At the same time, the challenges medicine will face in the future will be different from those it faced in the past. Globally, populations are growing and ageing, developing increasingly complicated health problems that necessitate an ever-more-expensive arsenal of medicines. That means medical budgets around the world are continually squeezed and increasingly subject to political scrutiny. Physicians are an expensive resource, and advances in AI could be used to justify budget cuts. If smart machines are freeing up all this time for doctors to be empathetic, why not just hire fewer doctors and save money? Given the tendency to see empathy as a nice-to-have, it’s easy to see who—or what—may win when hard decisions must be made. “These are complex chronic medical conditions requiring intensive and nuanced input from many different professionals,” says Fenech. “I wouldn’t be surprised if, on some measure, demands are increasing and that that sort of environment would risk a decrease in empathy.”
The result might be a shift from today’s physician-dominated primary care to one run by other professionals with a presiding algorithm. This may still lead to a good standard of “clinical” care—after all, AI is excelling in the technical side of things, and other professionals, such as nurses, who typically spend much more time with patients while administering care and may be expected to make up for the lack of empathy doctors display today, will probably still be around in a similar capacity. In fact, despite the fact that many perceive it as a nice-to-have, being human is one of the areas most resistant to the onslaught of automation. Jobs requiring more emotional and empathic skills, such as nursing, are consistently ranked as being relatively safe from automation in the near future.
That still requires health care providers to embrace a role geared more towards human connection. “In theory automation will free up doctors to empathize more,” says Lovejoy, “but what I’m worried about is the fact that so many doctors will have become used to this style of working that even when the pressure is removed they will think of it as ‘free time’ rather than extra time to spend with patients.”
A failure to properly prepare and train future (or retrain current) doctors in empathy could place those around them under even greater strain. Nursing today is already known for burnout, increasing workplace pressure, and unmanageable numbers of patients.
Some say human doctors who don’t already display empathy are simply incapable of empathizing with those under their care. “You can’t learn ethics or compassion. You either have it or you don’t,” wrote one physician-teacher in an 2009 New York Times op-ed. This view remains controversial, but common. “Certainly medical schools focus on empathy,” says Fenech, “but it’s certainly not enough.”
But many others maintain that empathy can, at least in part, be taught, through programs like Oncotalk. These courses force students to work on acting in specific ways—pulling up a chair next to a patient, making eye contact, not standing over a patient in a bed—and ingrain certain procedural changes, such as making more time when delivering difficult diagnoses and not answering statements of feeling with statements of fact.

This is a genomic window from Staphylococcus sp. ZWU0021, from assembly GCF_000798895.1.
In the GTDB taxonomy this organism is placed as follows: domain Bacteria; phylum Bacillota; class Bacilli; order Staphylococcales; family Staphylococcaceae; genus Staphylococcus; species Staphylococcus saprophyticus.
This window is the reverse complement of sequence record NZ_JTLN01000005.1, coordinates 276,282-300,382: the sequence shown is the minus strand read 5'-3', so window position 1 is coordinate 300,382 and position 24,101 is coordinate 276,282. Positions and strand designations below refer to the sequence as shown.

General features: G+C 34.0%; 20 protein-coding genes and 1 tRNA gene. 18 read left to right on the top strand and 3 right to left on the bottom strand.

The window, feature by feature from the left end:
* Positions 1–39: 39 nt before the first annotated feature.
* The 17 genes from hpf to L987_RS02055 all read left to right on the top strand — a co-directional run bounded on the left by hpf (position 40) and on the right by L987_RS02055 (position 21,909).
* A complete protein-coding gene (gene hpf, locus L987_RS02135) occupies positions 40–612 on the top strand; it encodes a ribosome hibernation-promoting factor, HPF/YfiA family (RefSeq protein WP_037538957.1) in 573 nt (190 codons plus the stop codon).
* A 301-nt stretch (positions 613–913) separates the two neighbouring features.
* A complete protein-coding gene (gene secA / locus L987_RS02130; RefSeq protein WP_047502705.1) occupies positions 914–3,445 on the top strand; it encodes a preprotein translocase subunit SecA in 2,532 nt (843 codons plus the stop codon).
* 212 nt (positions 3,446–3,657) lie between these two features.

The same people who support programs like Oncotalk note that decades-worth of entrance exams such as the Medical College Admission Test (MCAT), the standardized test used to assess those applying to medical school in the US, which have deprioritized compassion, may have led to generations of doctors currently in practice whom may not be naturally empathetic. In fact, while medical schools claim to teach empathy and good bedside manners, studies suggest doctors graduating medical school have noticeably diminished empathy compared to when they started. This, they say, is likely a side effect of the heavy emphasis schools place on the technical aspects of medicine. In a future where AI handles much of the technical aspects of the health care practice, medical schools will need to improve and expand their instruction dedicated to fostering empathy.
It seems some of the people most invested in the medical profession are beginning to realize that this is the best course of action—both for patients, and to save doctors from the pending AI inundation. For example, recent changes to the MCAT, have added questions on human behavior, neuroscience, and psychology. These changes were made to recognize that “being a good doctor is about more than scientific knowledge,” according to Darrell Kirch, the head of the Association of American Medical Colleges. “It also requires an understanding of people.”
Medicine is, and has always been, an endeavor of two parts. Recently, the cold, hard, scientific part seems to have been been prioritized at the expense of the emotional, human part. But the cold hard science is what machines seem best positioned to take over. The human element of medicine, for the foreseeable future at least, can still only be implemented by another human, and to many professionals it always should be. Doctors should be doing their best to reclaim their humanistic heritage. In the not so distant future, it may well be that it is all there is for them to claim.